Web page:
Analysis of Rare Earth Element concentrations in barite (BaSO4).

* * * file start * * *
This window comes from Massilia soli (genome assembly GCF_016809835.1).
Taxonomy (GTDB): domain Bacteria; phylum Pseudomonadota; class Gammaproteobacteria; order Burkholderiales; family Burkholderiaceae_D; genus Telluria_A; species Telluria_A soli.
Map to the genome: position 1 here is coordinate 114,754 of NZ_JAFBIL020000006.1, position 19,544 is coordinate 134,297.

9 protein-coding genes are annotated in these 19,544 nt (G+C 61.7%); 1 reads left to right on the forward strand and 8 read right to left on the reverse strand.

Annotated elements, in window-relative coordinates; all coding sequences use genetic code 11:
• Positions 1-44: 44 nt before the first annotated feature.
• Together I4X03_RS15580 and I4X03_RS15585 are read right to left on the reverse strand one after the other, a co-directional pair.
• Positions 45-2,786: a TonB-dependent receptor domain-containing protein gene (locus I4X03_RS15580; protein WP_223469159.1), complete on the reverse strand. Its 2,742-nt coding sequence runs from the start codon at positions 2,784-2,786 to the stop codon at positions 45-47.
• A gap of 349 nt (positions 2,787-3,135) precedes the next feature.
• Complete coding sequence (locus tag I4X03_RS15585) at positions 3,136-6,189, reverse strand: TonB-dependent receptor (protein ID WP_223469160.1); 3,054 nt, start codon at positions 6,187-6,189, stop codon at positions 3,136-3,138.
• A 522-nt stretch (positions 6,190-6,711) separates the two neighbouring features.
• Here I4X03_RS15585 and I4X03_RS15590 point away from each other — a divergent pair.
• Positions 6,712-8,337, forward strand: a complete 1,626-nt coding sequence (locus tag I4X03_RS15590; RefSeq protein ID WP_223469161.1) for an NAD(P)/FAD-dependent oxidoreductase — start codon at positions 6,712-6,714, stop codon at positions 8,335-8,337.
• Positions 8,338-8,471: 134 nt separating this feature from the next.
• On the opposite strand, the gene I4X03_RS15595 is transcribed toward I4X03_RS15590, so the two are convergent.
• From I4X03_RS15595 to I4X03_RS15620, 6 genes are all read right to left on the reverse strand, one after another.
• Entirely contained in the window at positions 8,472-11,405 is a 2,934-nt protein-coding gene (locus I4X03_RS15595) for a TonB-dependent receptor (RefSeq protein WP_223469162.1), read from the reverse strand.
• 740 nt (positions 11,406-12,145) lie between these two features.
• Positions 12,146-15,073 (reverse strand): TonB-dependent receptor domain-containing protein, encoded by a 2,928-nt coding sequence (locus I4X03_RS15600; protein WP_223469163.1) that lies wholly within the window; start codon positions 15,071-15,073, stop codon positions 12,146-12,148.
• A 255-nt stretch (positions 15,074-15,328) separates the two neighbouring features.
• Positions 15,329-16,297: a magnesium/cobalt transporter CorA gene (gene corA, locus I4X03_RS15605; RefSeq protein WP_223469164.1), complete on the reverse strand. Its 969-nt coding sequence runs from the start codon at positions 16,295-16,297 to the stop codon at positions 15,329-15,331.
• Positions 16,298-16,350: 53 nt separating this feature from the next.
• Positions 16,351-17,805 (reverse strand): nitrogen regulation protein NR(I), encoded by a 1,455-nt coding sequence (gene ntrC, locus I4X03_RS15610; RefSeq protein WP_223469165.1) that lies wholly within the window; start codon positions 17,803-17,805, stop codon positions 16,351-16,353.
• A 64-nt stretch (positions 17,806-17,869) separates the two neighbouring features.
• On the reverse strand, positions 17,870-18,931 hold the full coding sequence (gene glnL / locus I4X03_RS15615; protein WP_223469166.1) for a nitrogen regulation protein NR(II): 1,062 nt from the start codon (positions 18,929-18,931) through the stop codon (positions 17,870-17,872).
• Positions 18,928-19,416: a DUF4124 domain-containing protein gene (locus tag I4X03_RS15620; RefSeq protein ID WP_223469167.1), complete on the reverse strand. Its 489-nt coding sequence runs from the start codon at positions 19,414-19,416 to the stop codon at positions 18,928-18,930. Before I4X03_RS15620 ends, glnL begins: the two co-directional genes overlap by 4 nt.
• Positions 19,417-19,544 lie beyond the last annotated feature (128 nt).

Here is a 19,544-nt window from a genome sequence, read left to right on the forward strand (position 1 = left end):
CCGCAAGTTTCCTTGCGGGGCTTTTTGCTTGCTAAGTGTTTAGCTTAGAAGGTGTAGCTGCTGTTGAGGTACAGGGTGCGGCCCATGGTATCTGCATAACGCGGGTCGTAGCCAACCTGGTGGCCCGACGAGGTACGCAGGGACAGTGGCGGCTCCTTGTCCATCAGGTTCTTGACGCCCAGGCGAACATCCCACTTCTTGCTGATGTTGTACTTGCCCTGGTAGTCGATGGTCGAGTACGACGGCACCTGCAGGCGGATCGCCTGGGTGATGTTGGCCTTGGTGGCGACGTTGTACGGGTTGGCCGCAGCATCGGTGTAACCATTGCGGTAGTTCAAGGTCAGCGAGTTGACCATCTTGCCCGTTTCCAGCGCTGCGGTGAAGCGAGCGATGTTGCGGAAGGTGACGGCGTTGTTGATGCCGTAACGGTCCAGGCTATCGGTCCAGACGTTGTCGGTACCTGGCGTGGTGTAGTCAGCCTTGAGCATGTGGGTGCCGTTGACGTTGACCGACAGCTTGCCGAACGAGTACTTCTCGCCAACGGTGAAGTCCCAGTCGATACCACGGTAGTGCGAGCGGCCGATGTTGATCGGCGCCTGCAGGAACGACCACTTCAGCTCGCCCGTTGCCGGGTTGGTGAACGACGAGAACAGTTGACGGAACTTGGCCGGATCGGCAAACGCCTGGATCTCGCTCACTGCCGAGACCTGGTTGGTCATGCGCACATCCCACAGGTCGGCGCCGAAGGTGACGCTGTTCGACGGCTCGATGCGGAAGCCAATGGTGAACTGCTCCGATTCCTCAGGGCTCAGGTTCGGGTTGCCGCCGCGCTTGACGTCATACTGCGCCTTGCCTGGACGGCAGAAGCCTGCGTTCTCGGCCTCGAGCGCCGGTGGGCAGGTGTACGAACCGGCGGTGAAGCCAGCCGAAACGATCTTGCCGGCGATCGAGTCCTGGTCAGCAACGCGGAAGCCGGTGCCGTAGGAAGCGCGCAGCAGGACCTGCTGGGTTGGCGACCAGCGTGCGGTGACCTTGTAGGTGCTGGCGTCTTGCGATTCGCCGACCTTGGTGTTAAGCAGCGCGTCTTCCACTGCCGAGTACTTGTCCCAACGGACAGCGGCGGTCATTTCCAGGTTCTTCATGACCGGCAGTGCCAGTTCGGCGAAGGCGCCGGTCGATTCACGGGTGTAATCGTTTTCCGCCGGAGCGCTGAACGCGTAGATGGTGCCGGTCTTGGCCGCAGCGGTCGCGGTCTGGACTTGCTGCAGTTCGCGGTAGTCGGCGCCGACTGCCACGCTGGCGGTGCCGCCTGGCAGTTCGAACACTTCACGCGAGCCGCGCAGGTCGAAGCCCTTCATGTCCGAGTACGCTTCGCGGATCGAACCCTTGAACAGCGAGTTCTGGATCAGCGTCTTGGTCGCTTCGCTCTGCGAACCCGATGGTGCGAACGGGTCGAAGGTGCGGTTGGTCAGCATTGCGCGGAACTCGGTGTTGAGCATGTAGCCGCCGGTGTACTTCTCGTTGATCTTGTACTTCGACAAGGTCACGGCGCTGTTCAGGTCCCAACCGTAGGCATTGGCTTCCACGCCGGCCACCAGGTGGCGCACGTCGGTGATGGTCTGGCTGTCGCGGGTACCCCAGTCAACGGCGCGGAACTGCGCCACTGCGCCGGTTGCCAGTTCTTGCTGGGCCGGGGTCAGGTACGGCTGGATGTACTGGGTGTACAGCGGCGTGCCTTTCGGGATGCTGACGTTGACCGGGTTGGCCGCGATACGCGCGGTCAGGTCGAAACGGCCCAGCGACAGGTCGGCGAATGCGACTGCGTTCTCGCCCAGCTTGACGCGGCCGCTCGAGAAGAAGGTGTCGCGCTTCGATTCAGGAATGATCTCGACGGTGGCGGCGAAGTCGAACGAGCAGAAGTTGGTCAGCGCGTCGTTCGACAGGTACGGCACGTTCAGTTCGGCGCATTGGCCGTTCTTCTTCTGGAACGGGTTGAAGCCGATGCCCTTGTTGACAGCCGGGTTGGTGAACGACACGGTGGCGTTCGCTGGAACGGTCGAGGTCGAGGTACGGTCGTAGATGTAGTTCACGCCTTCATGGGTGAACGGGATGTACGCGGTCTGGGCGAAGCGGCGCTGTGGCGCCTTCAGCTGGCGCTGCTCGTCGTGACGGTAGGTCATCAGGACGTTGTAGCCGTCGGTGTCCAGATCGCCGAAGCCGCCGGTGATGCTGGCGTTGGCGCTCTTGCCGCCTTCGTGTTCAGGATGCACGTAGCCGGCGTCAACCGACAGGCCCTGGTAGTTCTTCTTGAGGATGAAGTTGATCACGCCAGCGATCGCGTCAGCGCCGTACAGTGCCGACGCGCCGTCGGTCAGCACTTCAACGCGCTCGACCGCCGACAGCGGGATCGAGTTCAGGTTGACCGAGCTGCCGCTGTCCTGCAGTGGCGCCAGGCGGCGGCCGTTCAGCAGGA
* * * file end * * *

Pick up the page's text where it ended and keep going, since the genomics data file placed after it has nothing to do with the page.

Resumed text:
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Temperature and redox conditions during barite precipitation potentially provide information about levels of oxygen in the Archean (3.8-2.5 Ga) environment and the presence of early microbial life. Rare Earth Element (REE) abundances, especially the preservation of Ce and Eu anomalies, can provide this information, but little is known due to analytical difficulties in measuring trace elements in barite. In situ determination of REE in barite by Laser Ablation Inductively Coupled Plasma Mass Spectrometry (LA-ICP-MS) is a fast method to obtain these element abundances, but requires calibration to test for accuracy and precision. Here, we develop an Ion Exchange Chromatography technique to measure REE in solutions of dissolved barite while avoiding spectral interferences, such as 137Ba16O on 153Eu. Barite was fused in a 1:10 ratio with Na2CO3 and subsequently dissolved in 6N HCl. More than 99% Of the Ba-ions were removed from this solution after Ion Exchange Chromatography using 2(ethylhexyl)-orthophosporic acid as binding fluid. ICP-MS analyses of solutions from Archean and Paleozoic barites from high- and low-temperature environments showed that REE concentrations are very low. Both solution and in situ techniques suffered from a number of problems including: 1) PrO interferences on Gd, 2) Ce contamination in Na2CO3 flux, 3) residula Ba in both methods resulting in Eu interferences, 4) absence of reliable internal and external standards, 5) presence of interfering accessory phases such as monazite and 6) poor detection limits. However, comparison of REE abundances with the geological settings of the analyzed deposits suggests that measured Ce and Eu anomalies are consistent with the temperature and redox conditions during barite formation. Data corresponds with earlier data on REE fractionation in barite by Guichard (1979) and Barrett et al (1990) with respect to REE abundances but differs with this earlier data with respect to Eu and Ce anomalies. Interpretation of the results in terms of possible microbial versus non-microbial processes and the oxidation state of the Archean environment is difficult and requires the improvement of the methods to overcome remaining questions on the factors controlling REE partitioning in barite.